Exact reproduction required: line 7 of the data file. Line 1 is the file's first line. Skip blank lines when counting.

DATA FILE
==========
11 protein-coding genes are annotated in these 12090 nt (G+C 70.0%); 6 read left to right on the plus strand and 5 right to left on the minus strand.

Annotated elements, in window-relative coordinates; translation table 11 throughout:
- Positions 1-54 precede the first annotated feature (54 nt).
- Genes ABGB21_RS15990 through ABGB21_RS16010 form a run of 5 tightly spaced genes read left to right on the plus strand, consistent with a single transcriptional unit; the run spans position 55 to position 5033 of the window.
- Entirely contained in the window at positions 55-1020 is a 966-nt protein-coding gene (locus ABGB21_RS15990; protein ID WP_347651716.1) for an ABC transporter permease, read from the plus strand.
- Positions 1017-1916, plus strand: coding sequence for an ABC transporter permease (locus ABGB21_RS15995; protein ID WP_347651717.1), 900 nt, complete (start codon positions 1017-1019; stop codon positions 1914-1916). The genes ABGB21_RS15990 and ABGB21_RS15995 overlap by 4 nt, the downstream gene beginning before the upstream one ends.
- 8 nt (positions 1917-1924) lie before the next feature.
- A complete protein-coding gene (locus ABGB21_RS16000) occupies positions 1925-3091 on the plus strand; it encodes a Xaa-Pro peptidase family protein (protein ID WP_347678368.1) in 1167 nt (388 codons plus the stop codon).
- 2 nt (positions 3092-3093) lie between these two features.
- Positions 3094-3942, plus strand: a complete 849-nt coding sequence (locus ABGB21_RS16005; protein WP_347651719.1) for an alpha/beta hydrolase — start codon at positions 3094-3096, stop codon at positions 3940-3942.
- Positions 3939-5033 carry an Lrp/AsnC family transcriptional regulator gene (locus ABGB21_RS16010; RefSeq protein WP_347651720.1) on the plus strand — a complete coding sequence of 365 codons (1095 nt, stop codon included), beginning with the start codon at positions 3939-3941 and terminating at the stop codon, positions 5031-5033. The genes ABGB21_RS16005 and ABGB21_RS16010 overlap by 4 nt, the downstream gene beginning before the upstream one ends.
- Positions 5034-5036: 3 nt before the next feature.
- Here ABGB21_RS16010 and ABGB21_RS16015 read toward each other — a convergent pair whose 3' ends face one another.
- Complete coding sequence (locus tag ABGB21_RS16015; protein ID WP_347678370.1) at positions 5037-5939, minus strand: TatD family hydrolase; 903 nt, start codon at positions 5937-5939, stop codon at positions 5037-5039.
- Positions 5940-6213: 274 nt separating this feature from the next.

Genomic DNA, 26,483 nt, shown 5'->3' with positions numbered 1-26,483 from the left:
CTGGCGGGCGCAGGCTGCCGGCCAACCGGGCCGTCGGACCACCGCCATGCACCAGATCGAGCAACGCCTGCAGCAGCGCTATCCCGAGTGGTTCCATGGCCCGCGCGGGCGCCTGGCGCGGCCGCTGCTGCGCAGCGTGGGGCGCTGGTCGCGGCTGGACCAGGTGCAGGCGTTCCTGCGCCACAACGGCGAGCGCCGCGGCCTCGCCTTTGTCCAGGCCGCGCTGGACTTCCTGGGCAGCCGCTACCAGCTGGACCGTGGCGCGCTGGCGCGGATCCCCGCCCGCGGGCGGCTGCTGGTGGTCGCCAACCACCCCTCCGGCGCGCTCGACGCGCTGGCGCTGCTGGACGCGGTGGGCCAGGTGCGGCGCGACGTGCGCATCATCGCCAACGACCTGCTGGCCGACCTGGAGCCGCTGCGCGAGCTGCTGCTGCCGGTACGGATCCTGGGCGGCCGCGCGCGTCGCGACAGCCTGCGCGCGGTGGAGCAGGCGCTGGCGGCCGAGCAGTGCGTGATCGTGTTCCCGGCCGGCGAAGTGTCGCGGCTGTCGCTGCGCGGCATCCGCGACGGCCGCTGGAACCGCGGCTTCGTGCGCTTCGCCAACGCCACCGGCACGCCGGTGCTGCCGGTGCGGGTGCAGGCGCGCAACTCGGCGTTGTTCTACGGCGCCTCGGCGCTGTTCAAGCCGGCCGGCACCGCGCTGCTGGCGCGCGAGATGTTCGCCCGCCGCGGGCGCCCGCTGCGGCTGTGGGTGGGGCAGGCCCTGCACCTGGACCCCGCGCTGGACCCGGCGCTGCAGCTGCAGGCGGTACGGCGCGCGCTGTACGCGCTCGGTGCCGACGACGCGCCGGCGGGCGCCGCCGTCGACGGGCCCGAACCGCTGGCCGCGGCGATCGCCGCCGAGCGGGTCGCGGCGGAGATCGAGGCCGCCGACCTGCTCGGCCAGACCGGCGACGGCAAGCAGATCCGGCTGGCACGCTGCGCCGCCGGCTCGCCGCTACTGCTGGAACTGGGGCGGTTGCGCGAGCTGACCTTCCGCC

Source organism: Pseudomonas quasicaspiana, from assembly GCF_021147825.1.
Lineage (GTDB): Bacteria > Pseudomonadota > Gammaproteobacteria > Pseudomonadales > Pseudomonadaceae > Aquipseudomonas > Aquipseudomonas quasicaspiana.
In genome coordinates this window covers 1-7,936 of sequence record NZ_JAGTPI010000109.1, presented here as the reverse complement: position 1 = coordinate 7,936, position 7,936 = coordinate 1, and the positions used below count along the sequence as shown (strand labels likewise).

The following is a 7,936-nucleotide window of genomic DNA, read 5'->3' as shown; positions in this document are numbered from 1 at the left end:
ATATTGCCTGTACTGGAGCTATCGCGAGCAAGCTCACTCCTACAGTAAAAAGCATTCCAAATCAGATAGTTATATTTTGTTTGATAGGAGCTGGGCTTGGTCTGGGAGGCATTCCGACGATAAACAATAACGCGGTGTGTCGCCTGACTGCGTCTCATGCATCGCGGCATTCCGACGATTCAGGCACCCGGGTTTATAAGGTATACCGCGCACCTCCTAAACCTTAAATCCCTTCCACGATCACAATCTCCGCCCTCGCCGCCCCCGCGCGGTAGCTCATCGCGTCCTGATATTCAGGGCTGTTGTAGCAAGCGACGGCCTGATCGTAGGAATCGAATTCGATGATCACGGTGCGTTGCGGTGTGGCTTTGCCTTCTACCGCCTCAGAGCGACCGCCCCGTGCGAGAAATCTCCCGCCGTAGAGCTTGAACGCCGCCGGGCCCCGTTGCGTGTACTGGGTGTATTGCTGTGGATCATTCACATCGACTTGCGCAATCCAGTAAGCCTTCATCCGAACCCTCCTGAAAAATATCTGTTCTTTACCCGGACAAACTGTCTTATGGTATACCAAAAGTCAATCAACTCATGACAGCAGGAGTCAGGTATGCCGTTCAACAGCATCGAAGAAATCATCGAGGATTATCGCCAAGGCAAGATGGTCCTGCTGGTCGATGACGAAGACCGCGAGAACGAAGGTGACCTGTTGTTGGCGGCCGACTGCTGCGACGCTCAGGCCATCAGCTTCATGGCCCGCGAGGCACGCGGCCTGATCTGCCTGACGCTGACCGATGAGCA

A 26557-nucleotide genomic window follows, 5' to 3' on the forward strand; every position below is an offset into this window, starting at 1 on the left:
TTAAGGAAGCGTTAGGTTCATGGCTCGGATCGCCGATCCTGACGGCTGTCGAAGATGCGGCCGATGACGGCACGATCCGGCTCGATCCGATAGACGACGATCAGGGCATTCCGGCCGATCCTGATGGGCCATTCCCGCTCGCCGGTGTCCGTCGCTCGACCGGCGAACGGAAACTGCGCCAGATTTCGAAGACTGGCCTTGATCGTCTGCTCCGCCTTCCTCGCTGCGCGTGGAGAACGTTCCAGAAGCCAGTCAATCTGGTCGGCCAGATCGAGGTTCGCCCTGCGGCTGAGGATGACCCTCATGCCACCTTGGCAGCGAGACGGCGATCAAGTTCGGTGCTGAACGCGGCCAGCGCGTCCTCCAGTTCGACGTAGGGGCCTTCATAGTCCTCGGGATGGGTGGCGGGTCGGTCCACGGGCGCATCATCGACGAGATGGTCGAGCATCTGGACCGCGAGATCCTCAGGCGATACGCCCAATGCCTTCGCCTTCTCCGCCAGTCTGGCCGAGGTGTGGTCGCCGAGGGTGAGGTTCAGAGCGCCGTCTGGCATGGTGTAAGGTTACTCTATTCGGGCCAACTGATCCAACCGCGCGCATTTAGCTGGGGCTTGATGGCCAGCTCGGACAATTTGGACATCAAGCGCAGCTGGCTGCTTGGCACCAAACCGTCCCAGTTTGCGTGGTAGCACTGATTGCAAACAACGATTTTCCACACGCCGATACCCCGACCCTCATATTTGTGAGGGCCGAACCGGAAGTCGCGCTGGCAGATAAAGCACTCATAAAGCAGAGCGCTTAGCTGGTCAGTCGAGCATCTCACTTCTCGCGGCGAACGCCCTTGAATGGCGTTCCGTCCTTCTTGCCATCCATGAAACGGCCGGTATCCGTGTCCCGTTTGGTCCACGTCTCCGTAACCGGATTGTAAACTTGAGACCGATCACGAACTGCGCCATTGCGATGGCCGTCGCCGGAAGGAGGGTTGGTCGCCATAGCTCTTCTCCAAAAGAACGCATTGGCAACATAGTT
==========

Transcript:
- 8 nt (positions 1917-1924) lie before the next feature.